Although not a Disney cartoon, this is obviously Mickey Mouse as a trolly operator singing the title song Smile Darn Ya Smile (1931).
Foxy the Mickey clone has the slightest hint of a point to his ears, & a fuzzier tail, so that it could be claimed that the fellow is Foxy, not Mickey Mouse. Must've pissed off Disney, though, as the character even has Mickey's voice, & there's a Minnie Mouse "fox" met along the trolly route.
A whole slug of trolly catastrophe gags fill out the cartoon. A giant hippo woman wants on Foxy's trolly. A stubburn cow named Bossy stands on the tracks, & an encampment of animal hobos sing about Bossy on the track.
And so on unti Foxy's girlfriend becomes a damsel in distress on the runaway trolly with no breaks. So it's as cliche as it is unoriginal.
Another Merrie Melodies cartoon with Foxy is built around title song Lady, Play Your Mandolin! (1931), sung by an ape, a duck, & a whole chorus of animals including a Joe E. Brown hippo.
Foxy, the Mickey clone, rides in like a swing-tune cowboy. The gathering is at an adobe tavern in a Southwestern or Mexican desert.
Everyone's happy to see Foxy arrive. He sings "I am a Gay Caballero" with lyrics like "I'm expert at shooting -- the bull." Foxy gets a bit tipsy & happy & kicks back to watch a stage show.
A duck plays his sombrero like a horn to introduce Foxy's girlfriend, the mandolin player. She gives the song a flapper rendition (including boop-oop-a-do bits) as Foxy & several members of the audience join in. It runs in part: "Lady play your mandollin/ Baby sing your song of sin." Foxy does a momentary Al Jolsen routine.
For climax, Foxy's horse decides to come into the tavern & get drunk too. He gets so drunk he has horrorific hallucinations.
Designed & animated by Ub Iwerks for Walt Disney, the Silly Symphony The Skeleton Dance (1929) scored by Carl Stalling is a wonderful series of surreal events, often quite beautiful in a macabre manner.
Disney's distributor refused to distribute this one, demanding instead "More mice!" so Disney had to find alternative route into the cinema houses, where it was of course an instant success.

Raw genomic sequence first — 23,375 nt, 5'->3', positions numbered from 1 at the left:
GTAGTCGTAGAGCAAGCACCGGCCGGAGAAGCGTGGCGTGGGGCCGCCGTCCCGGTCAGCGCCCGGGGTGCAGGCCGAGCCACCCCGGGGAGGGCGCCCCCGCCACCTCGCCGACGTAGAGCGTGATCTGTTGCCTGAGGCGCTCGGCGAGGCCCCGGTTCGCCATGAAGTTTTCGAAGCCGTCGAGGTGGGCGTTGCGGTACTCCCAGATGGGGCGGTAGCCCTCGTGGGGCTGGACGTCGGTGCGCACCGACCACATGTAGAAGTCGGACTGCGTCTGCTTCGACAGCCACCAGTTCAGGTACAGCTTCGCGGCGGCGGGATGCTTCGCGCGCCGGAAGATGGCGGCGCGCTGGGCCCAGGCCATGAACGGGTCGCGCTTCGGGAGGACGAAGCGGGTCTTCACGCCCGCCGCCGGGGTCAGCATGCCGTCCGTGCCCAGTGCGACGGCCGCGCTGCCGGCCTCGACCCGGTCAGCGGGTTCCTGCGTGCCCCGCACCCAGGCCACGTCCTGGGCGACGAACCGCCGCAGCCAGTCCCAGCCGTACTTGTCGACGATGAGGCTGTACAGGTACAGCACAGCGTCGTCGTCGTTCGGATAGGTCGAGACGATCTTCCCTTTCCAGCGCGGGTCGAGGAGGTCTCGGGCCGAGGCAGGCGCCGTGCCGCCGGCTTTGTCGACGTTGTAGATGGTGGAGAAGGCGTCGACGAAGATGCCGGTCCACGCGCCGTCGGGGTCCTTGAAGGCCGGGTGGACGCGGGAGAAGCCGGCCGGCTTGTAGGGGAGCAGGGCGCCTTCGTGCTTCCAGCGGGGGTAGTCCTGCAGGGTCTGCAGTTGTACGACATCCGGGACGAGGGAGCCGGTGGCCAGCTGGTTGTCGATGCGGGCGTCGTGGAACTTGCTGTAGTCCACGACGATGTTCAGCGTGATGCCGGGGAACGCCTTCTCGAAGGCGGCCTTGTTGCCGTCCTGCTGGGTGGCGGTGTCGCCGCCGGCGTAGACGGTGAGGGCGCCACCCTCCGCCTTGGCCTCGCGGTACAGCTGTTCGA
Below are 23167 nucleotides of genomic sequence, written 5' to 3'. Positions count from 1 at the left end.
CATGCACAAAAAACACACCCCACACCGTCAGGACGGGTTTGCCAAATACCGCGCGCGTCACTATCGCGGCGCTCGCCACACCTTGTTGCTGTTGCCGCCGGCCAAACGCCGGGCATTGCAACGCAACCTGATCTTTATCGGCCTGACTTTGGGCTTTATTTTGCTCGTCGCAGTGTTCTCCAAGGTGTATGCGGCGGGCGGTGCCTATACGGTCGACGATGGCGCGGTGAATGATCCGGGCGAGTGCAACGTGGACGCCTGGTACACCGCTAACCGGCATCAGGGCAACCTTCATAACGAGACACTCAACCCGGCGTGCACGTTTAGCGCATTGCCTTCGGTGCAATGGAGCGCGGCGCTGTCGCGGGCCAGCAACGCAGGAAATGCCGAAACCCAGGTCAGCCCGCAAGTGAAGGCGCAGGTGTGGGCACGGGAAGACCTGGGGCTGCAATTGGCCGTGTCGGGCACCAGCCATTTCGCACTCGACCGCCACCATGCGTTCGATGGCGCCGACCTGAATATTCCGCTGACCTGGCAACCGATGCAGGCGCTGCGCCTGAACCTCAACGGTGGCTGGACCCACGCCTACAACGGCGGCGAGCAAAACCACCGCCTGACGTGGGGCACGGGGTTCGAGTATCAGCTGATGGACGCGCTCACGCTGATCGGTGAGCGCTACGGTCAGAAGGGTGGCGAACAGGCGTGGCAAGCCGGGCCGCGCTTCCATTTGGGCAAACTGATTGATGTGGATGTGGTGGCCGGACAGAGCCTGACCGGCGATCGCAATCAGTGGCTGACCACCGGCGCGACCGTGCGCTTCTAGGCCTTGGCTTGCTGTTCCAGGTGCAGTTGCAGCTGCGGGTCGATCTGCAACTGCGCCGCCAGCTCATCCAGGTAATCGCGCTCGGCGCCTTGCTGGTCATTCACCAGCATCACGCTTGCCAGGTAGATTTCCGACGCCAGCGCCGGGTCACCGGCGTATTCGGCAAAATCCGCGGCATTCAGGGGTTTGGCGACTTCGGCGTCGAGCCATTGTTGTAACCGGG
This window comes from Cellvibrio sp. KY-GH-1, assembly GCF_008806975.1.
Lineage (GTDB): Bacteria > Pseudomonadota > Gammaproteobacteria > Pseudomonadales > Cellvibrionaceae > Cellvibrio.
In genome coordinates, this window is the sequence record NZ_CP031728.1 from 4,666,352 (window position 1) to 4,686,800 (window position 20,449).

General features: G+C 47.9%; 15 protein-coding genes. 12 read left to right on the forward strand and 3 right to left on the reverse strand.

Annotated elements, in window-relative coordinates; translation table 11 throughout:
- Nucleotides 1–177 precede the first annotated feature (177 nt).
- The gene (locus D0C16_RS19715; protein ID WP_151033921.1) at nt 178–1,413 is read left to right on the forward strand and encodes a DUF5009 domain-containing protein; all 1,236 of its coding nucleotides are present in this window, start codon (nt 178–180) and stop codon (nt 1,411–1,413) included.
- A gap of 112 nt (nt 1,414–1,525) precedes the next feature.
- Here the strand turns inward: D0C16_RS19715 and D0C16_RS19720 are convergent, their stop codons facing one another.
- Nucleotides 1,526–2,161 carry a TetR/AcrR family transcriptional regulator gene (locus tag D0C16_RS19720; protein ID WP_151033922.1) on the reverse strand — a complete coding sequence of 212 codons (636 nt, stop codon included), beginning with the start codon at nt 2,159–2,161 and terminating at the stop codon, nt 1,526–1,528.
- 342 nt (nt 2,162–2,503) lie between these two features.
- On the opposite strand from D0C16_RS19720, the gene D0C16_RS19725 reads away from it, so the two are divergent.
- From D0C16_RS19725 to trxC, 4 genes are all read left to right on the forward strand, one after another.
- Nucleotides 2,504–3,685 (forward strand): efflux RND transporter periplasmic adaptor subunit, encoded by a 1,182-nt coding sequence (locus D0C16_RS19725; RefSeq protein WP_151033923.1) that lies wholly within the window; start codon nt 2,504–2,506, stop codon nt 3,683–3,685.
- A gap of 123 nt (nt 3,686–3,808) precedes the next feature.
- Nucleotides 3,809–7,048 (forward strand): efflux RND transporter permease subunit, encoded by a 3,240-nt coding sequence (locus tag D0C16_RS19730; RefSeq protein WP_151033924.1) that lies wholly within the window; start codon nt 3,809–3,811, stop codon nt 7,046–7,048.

An owl screeches in a storm. Bats leave the church belfry. A dog howls against the moon. A battle of territorial cats in the graveyard is interupted by a skeleton rising from the grave, frightening the spitting cats away.
The skeleton sneaks around the graveyard until encountering some of his fellow skeletons.
The four skeletons dance back & forth, round & round, with many amusing variations of activity amidst the gravestones.
At one point, a skeleton turns one of his fellows into a xylophone & plays him with his own legbones. Another skeleton uses a cat for a violin.
At cockrow, the four skeletons look worried, combine their bones into one four-headed skeletal being, & leap back into a grave. Stunning!
See also Hittin' the Trail for Hallelujah Land (1931) which has an important sequence in imitation of The Skeleton Dance. Not that Disney or Iwerks was the total originator of the very idea, which had been done by the Lumier brothers before the end of the 19th Century in The Skeleton of Joy (Le Squelette joyeux, 1897).
A "Screen Songs" follow the bouncing ball short, She Reminds me of You (1936) features The Eaton Boys in the live-action portion.
The animated opening introduces us to the newly opened Theater of Tomorrow which has automated entrance of moving sidewalk.
Automated seats role to the front of each aisle to pick up the theater-goer, & will also give the seated occupant a facial make-over or a shave & a haircut. The chairs also provide an x-ray feature in case you have to look through the head of someone too tall.
The theater screen soon presents The Eaton Boys with the Bouncing ball singing "She Reminds Me Of You." The Eaton Boys are a very bland harmony group singing the peppy song by Harry Revel & Mack Gordon.
The number had been introduced a couple years earlier in We're Not Dressing (1934), wherein it was sung by Bing Crosby.